8670 Glasgow Road, Cassadaga, New York 14718
Have all of you Florida Fly-wheelers been sleeping? This one got away from you!
This very rare 5 HP DuBois engine, made in DuBois, Pennsylvania, was purchased at an antique shop in McIntosh, Florida. It had been used in Gainesville to operate an irrigation pump.
A good friend who lives near here, but makes his winter home in Florida, located it. He sent me a letter and included a picture of the engine. I was interested. The engine was priced at $700 and the make was unknown. Gave him a call real quick. Asked if he could get a couple more pictures. After a short wait, they came. Now I knew it was one that belonged in my collection.
Another call was made to Florida. My friend said the engine probably could be purchased for a more reasonable price if he did some talking about all the missing parts and its overall rough condition. He got it for $500.
Before I get too far ahead of events, I will mention this: I looked through all of Alan King's books (except Vol. 6 which I had mislaid) and didn't find one like it, or so I thought.
I sent the pictures to a well-known collector in Ohio (Preston Foster) in hopes he could identify the engine.
I found Volume 6 and was looking through it slowly, got to page 20 and came to a stop! Even though a larger engine was shown it had the same unusual features around the valve cage area. It's also shown in Volume 3.
Called my friend in Ohio and asked if he and others who looked at the pictures thought it was a DuBois. Yes! And it's a rare one! How rare? The 18 HP at the Coolspring, Pennsylvania show grounds was generally thought to be the only one in existence.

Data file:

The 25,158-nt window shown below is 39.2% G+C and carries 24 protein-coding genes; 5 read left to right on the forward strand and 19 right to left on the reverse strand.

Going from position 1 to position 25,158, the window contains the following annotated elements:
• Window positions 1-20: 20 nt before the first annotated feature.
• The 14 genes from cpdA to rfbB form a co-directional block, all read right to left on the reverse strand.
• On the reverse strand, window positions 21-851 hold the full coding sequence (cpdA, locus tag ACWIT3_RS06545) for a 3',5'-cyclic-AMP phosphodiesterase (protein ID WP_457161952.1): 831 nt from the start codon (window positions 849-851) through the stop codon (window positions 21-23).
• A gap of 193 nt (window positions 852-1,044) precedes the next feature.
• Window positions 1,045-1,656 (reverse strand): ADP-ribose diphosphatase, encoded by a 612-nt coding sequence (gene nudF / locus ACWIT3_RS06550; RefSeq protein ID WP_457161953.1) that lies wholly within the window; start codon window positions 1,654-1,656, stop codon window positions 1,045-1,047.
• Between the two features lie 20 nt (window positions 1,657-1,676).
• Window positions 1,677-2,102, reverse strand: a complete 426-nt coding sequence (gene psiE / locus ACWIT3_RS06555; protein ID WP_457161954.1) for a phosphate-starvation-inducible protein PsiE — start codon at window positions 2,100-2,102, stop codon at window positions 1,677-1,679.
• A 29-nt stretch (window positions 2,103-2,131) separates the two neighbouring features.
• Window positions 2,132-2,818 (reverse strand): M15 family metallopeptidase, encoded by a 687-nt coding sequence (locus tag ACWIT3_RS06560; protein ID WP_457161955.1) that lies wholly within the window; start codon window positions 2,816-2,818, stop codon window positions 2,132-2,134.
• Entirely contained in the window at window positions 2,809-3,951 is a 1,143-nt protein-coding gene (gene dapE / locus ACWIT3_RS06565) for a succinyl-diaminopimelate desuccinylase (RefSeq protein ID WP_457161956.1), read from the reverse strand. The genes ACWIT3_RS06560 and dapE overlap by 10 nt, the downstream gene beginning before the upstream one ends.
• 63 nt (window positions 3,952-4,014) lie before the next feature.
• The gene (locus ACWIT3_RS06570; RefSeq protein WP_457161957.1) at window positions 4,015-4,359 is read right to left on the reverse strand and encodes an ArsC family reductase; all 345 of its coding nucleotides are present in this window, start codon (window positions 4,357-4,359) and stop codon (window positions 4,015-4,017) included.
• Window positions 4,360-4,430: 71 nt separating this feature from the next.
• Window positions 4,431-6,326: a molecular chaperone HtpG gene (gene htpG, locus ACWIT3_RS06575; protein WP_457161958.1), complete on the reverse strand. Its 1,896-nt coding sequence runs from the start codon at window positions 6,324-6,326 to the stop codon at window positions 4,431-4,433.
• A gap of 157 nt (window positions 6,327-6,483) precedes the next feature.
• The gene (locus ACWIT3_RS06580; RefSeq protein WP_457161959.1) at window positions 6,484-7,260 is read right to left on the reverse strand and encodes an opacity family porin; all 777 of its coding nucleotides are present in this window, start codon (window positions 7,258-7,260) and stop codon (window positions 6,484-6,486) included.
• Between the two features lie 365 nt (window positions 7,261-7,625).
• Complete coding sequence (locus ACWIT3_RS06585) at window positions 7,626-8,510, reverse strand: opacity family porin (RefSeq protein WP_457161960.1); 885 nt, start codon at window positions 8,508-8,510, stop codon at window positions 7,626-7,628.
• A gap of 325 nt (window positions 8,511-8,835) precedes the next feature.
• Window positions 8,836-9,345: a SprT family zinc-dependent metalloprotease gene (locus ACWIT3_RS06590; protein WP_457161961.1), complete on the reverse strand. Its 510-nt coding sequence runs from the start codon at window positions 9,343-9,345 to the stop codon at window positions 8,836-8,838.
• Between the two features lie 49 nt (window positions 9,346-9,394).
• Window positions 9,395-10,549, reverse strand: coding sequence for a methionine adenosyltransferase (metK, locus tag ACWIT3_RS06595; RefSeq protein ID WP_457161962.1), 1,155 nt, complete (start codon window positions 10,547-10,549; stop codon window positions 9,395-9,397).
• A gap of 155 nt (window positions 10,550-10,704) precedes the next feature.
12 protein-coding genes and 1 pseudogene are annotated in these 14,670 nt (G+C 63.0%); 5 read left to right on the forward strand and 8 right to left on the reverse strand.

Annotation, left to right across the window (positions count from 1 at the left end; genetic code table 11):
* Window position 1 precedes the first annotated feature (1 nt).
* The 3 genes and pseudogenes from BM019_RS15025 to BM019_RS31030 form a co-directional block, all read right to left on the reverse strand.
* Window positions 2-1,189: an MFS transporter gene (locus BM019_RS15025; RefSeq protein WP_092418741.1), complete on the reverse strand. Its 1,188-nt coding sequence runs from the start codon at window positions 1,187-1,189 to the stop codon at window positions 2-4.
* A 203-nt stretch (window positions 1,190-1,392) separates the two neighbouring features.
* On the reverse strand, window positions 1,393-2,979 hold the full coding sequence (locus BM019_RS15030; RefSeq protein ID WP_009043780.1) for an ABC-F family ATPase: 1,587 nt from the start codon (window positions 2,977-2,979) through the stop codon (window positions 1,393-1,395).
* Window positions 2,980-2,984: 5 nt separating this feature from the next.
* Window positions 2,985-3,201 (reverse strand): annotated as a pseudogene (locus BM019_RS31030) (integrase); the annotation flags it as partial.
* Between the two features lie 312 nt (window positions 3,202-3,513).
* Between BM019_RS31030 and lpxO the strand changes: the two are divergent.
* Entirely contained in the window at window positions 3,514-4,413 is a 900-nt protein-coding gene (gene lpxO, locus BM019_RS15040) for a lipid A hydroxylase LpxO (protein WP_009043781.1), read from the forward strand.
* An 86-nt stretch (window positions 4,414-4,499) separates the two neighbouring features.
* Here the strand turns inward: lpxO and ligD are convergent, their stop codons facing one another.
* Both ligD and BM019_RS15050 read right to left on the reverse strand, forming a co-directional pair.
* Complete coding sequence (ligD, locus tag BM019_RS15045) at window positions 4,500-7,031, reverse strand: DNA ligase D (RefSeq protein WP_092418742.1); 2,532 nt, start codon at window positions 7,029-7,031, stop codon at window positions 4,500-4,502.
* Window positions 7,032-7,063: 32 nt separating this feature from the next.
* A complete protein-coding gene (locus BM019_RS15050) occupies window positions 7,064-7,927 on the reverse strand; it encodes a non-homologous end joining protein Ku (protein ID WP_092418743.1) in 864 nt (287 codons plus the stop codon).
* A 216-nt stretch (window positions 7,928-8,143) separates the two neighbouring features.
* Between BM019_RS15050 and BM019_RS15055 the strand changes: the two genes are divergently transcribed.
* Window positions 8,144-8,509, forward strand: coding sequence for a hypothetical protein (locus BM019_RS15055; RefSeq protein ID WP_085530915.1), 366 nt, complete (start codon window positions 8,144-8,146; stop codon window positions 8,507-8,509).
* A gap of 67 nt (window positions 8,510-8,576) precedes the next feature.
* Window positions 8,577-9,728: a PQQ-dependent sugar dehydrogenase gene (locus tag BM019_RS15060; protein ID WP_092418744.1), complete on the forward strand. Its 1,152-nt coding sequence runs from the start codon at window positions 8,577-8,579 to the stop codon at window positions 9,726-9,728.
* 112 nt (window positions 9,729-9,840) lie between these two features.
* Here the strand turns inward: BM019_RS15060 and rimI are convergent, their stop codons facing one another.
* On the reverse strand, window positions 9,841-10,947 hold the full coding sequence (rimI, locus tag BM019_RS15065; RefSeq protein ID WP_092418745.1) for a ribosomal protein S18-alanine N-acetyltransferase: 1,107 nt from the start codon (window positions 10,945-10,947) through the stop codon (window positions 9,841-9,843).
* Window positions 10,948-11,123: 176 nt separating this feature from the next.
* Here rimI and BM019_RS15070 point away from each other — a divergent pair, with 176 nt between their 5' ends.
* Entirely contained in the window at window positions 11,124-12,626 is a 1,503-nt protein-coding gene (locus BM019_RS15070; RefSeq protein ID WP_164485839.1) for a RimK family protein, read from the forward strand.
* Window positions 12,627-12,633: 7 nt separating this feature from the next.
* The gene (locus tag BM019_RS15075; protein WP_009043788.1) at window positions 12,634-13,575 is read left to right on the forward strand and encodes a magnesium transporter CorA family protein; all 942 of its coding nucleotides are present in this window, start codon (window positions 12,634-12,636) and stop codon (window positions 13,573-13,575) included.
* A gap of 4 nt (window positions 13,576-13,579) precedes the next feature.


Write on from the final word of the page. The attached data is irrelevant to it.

Now, getting back to my friend in Florida. He purchased a truck down there and loaded the engine on it. The truck was driven north by Sandy Lindahl, one of his crew and the daughter of my club's secretary.
I picked the engine up March 3rd of 1987. It looked rougher than the pictures showed.
Surprisingly, all nuts and bolts were removed without breaking one.
Some stuck parts only needed penetrating oil to free them, others had to be placed in the shop stove and heated red hot. A few real tough pipe fittings yielded to the torch.
Pressed the piston out, rings came out hard (piece by piece). The bore was in good condition.
I mentioned there were missing parts. Only the bearing caps, large end connecting rod bearing, linkage under the governor, linkage from governor to latch-out, linkage to ignitor, governor weights and a few other odds and ends.
With the exclusion of the weights, I made all the parts and a big thanks must now go to Dr. Paul Harvey for his help in making this restoration possible. He took pictures of his 18 HP at the Cool spring Power Museum.
From those pictures I was able to scale down.
I made a wood pattern and had a local foundry cast the brass governor weights. I finished and polished them.
Painted her Rust-oleum Royal Blue with some gloss black for contrast.
The bore is 6', stroke 8', flywheel diameter is 36'. Figure she weighs close to a ton.
Started her February 28th, 1988, just three days short of a year.
At most shows she gets a lot of good comments and she deserves it!